After making history as the first Black woman in 30 years to lead a White House press briefing, Karine Jean-Pierre stood beside Judy Smith, the first Black woman to hold the position, for a momentous picture. 

Smith, former deputy press secretary for President George H.W. Bush, was the only Black woman to lead a press briefing on behalf of the president when she took office in 1991. Smith’s legacy would go on to inspire the character of Olivia Pope on the popular TV drama Scandal.

After the press briefing, the chief of staff to the press office and special assistant to the press secretary, Amanda Finney, shared a photo on Twitter of Smith and Jean-Pierre together behind the podium.

"The First. The Second... definitely not the last...," she wrote. 

Jean-Pierre, President Joe Biden’s No. 2 press aide under press secretary Jen Psaki, opened her remarks on Wednesday by elevating other Black women, CBS News reports

The principal deputy press secretary congratulated Kristen Clarke on being confirmed as the first woman and first woman of color to lead the civil rights division of the Justice Department. She also took time to show her gratitude to Chiquita Brooks-LaSure, who was recently named the first Black person to head the centers for Medicaid/Medicare services.

“The president was proud to nominate Kristen and Chiquita for these positions, thanks the Senate for their bipartisan confirmation and is honored to have them serve in these key leadership positions,” Jean-Pierre said.

The rising political professional used her time at the podium to bring attention to the diversity of White House leadership and praised the president for being a champion of inclusion. 

"I believe that being behind this podium, being in this room, being in this building, is not about one person. It's about what we do on behalf of the American people," Jean-Pierre said. "Clearly the president believes that representation matters, and I appreciate him giving me this opportunity, and it's another reason why I think we're all so proud that this is the most diverse administration in history."

She also spoke about the government’s plan to reinvigorate the housing market and its strategy to help alleviate some of the burdens people are facing as a result of the coronavirus.

“President Biden believes affordable, safe housing is the foundation upon which families build their lives. And he knows stable housing will remain out of reach for tens of millions of Americans even after COVID-19 pandemic and economic crisis come to an end. Across the country, three is a 300,000 unit gap in annual housing supply, 11 million families pay more than half their income in rent … and thousands of working families are displaced every year as a result of extreme weather fueled by climate change,” she said.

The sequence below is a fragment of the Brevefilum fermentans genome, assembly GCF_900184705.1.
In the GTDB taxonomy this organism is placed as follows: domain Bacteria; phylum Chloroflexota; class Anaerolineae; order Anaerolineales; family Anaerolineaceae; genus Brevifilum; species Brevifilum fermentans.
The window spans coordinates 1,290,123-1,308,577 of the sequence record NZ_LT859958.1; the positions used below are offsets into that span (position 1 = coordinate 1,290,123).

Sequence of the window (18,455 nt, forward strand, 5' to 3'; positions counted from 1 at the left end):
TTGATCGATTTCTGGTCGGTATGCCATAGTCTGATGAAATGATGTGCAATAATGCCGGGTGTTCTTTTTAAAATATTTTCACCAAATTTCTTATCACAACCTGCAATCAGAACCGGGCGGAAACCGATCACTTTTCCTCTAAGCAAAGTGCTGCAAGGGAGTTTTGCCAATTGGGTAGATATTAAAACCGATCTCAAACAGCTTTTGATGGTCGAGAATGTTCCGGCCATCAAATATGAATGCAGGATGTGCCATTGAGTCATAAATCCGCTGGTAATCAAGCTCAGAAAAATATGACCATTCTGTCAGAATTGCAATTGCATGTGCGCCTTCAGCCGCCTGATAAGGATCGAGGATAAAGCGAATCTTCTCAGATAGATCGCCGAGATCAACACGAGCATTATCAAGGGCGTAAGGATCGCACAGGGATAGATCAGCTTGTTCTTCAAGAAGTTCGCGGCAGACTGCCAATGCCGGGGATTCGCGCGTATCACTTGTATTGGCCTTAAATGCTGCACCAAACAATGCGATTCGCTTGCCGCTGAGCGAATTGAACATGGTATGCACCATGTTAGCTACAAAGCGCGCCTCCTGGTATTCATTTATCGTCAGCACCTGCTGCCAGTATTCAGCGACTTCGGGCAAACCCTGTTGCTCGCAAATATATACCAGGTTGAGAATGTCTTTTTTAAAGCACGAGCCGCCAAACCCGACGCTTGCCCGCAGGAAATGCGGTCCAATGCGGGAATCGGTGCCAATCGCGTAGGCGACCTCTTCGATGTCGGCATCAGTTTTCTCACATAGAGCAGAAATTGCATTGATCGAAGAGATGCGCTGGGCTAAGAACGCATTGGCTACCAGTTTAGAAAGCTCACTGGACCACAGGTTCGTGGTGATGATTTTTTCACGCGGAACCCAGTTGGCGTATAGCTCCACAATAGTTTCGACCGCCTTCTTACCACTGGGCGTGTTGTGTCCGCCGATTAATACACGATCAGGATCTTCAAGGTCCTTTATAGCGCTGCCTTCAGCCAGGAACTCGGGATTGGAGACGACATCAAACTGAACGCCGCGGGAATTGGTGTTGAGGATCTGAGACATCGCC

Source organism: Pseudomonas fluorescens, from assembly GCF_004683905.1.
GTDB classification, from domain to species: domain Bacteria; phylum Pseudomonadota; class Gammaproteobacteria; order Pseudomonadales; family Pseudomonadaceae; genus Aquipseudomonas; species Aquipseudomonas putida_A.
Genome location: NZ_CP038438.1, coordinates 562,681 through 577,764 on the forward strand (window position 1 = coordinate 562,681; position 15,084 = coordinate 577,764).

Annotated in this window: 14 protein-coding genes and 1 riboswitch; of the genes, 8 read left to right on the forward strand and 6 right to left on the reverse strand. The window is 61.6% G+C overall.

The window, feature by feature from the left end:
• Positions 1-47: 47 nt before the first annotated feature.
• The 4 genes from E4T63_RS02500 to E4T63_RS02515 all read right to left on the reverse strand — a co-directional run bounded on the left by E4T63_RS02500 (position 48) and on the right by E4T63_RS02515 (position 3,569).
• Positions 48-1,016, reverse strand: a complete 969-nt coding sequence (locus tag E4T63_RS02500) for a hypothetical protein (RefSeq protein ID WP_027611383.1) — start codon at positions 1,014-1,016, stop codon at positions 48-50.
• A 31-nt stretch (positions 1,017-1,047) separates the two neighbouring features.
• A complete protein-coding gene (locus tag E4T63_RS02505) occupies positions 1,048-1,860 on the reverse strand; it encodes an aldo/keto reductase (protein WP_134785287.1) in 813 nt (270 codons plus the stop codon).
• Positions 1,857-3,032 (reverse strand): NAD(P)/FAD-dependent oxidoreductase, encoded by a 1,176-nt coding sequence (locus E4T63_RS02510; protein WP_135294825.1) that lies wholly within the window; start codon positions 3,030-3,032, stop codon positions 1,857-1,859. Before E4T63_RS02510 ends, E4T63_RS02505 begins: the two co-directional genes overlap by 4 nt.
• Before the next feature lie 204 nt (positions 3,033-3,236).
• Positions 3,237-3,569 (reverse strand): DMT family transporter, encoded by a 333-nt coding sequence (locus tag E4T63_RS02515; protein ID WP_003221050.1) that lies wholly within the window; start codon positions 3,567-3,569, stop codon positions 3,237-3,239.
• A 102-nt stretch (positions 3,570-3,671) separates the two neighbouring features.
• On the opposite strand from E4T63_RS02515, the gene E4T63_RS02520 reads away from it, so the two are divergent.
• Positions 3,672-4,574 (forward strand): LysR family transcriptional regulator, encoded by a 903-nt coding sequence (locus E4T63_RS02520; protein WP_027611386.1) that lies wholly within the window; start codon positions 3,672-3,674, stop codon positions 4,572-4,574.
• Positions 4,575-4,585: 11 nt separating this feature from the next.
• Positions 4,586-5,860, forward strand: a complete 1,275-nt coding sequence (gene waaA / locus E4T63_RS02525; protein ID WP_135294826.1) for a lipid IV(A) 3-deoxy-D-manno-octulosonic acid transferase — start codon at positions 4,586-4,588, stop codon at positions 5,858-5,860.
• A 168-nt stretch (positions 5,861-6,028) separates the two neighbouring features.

“Investing in housing is an essential part of President Biden’s strategy to grow strong, healthy communities in every zip code,” the 43-year-old added.

With her success conducting small media chats with the traveling press on Air Force One, people close to Jean-Pierre say that she is ready to take more prominence in the Biden Administration.

"She has been through all the information gathering, all discussions they have before the briefing. She will be well-prepped on the information, and now she's ready to do a briefing," Martha Joynt Kumar, an academic and author who has been studying White House briefings since 1975, said.

On Twitter, Psaki called Jean-Pierre her "partner in truth" and said her turn at the podium is an important day for the press office and marks a historical change for the federal government.

"[Jean-Pierre] is doing her first full briefing from the podium today making history in her own right," Psaki wrote. "But doing her real justice means also recognizing her talent, her brilliance and her wonderful spirit."

On March 31, Jean-Pierre became the first queer Black woman to ever host a White House press briefing, according to British outlet Pink News. During the 16-minute long briefing, she addressed the media regarding President Biden’s American Jobs Plan and took questions about other pressing topics like the Derek Chauvin trial.

Prior to her work in the White House, the former Columbia University lecturer in international and public affairs served as the chief of staff to Vice President Kamala Harris during the 2020 campaign. Last November, Jean-Pierre was identified by Out Magazine as "the first Black person and first out lesbian to hold that position for a vice-presidential nominee."

"As a Black gay immigrant who comes from a working-class family, I know that America hasn't always worked for everyone," Jean-Pierre, who grew up in New York to parents who were Haitian immigrants, said. "And I know that America still doesn't work for everyone. The truth of the matter is we have a long way to go. But that's what I'm working toward: mobilizing people around this shared vision of what an America that works for everyone could look like — and then making it happen."

She also previously worked under the Obama Administration and has been featured on NBC News as a political analyst, according to CBS News.